George Tindall, for years an esteemed professor of history at the University of North Carolina-Chapel Hill, coined a term "business progessivism" to describe how the Tar Heel State operated. He also extended the model to the rest of the South.
Central to his outlook was the paradox of how material advancement in the form of schools and roads could come in the guise of fiscally conservative government. V.O. Key, the heralded political scientist, called it "progressive plutocracy" specifically referencing North Carolina. No matter, this approach has largely dominated southern governments and border states like West Virginia.
But lately the balance has begun to shift, placing moderate Republicans and blue dog Democrats on the defensive. Suddenly, the promotion of tourism, specific economic interests and the lottery - that bad substitute for taxation - have come under attack. Not without reason, the conservative columnist George Will calls it "booster socialism" and criticizes its national uses in the form of financing athletic facilities and other "must have" items. The lottery is the cornerstone of these efforts and some regard its uses as bordering on immoral.
Certainly its a means of political avoidance. In the South, it was used to gain vital services while producing a profit for and gaining support from big business. It also was a dodge from discussing racial issues. Often it involved taxing the middle class and poor at a higher rate - something that some Democrats thought contradictory in order to upgrade schools and public health. In large measure, it succeeded; but only after it created social imbalances and not a little resentment on the part of those disproportionately footing the bill.
But now it is not such an easy remedy, if it ever were so. Gov. Terry Sanford, who served in the early 1960s, created great schisms within the Democratic Party when he put business progressivism into overdrive. He instituted a 3-percent sales tax and good levy, upgraded schools and put in place a community college system. While he was at it, he established a school of the arts in Winston-Salem. For upscale Democrats, it was all for the good, for those who provided the base, it was "questionable extravagance." Save for a 1986 Senate win, Sanford never won another election.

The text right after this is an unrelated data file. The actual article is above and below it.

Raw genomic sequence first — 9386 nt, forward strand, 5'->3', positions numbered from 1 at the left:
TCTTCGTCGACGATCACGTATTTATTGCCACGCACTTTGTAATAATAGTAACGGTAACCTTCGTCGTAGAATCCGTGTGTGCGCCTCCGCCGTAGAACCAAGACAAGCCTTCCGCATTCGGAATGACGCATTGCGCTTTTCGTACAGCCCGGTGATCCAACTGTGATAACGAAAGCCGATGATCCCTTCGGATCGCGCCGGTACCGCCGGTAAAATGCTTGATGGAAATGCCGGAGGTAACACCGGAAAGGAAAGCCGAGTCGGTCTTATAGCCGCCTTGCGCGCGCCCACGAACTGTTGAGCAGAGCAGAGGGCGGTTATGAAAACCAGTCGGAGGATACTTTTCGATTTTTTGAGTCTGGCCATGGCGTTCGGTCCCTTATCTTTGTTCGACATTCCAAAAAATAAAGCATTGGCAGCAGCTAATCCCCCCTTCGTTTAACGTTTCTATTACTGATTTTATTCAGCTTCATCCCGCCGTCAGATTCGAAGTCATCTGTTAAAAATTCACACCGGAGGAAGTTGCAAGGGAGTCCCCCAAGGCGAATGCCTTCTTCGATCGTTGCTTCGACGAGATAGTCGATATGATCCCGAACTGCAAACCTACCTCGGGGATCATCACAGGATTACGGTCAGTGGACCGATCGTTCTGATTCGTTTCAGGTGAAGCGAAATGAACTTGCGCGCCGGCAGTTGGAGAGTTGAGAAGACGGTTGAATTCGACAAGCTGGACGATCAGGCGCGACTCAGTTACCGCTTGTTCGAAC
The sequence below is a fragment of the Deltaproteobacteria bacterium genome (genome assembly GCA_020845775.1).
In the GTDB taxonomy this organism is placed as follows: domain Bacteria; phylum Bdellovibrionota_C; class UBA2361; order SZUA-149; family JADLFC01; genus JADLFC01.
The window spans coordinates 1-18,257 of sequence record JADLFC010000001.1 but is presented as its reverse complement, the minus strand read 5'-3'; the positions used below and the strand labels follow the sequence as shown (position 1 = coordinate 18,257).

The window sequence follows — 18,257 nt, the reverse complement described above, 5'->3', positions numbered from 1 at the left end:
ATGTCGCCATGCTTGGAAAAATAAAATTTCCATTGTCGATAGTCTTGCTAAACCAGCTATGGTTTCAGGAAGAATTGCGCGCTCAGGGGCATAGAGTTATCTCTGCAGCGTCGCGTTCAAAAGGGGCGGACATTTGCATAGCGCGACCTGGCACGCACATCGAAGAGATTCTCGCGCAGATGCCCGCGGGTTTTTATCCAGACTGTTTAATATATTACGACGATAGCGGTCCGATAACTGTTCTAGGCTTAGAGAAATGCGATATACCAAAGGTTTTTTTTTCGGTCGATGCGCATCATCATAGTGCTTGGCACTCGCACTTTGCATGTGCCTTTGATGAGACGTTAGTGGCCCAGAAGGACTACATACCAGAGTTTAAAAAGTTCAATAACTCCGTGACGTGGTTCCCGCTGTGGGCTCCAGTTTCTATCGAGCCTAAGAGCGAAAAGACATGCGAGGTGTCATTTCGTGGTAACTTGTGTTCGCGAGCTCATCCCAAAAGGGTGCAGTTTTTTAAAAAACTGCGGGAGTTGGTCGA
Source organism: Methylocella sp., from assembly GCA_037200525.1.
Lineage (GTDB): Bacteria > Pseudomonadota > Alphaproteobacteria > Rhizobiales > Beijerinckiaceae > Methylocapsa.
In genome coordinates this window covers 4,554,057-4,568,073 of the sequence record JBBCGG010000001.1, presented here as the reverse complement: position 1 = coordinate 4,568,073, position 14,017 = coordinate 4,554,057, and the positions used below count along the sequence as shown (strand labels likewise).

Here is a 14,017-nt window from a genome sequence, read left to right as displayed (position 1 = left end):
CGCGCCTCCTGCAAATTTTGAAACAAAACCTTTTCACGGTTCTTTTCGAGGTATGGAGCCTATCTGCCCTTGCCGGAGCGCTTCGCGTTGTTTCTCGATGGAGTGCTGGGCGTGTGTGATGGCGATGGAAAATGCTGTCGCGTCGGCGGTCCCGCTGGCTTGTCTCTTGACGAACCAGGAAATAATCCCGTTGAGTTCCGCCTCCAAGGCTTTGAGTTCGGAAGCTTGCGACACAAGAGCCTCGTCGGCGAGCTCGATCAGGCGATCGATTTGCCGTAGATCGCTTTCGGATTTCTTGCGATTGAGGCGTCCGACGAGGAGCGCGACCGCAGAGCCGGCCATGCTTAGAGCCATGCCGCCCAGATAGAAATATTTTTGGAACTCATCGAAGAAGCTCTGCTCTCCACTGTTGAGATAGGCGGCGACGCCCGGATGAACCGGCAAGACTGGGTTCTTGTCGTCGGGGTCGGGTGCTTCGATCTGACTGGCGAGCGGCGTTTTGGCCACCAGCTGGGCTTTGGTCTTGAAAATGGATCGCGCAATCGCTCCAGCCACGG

Republican moderates had much the same trouble. Nelson Rockefeller described the business model of progress in such vague terms that the reporters in New York called it BOMFOG, Brotherhood of man - fatherhood of God. But as economic inequities grow greater in our times, the taxpayer becomes a little choosy. Perhaps an area gets spruced up, but they foot the bill. In some localities they do it at the extent of making it impossible for some residents to live there. Not for nothing did Sanford end up president of the private Duke University and not his alma mater UNC.
Instead of dealing with public needs directly, business progressives fawn over "job producing" projects that never fulfill promises. But the key is not achieving democracy - it is making sure that economic growth can overcome inequities. When the rate slows, you have rutted roads, low-paid teachers and crowded schools. But you can bet the business boys keep up the pace. It was a Faustian-bargain made years ago at a time when the economy would support the formulation of profits and public benefits.
Now there are choices and the years of alienating working class voters make it harder to find a coalition. For blue dog Democrats, the problem is stuck because big business can go either way - expanded services that help or lower taxes that satisfy their needs. In many respects, Democrats abased themselves to no purpose by courting their "allies" in the business community. They threw away their core support in their pursuit of economic growth at whatever cost.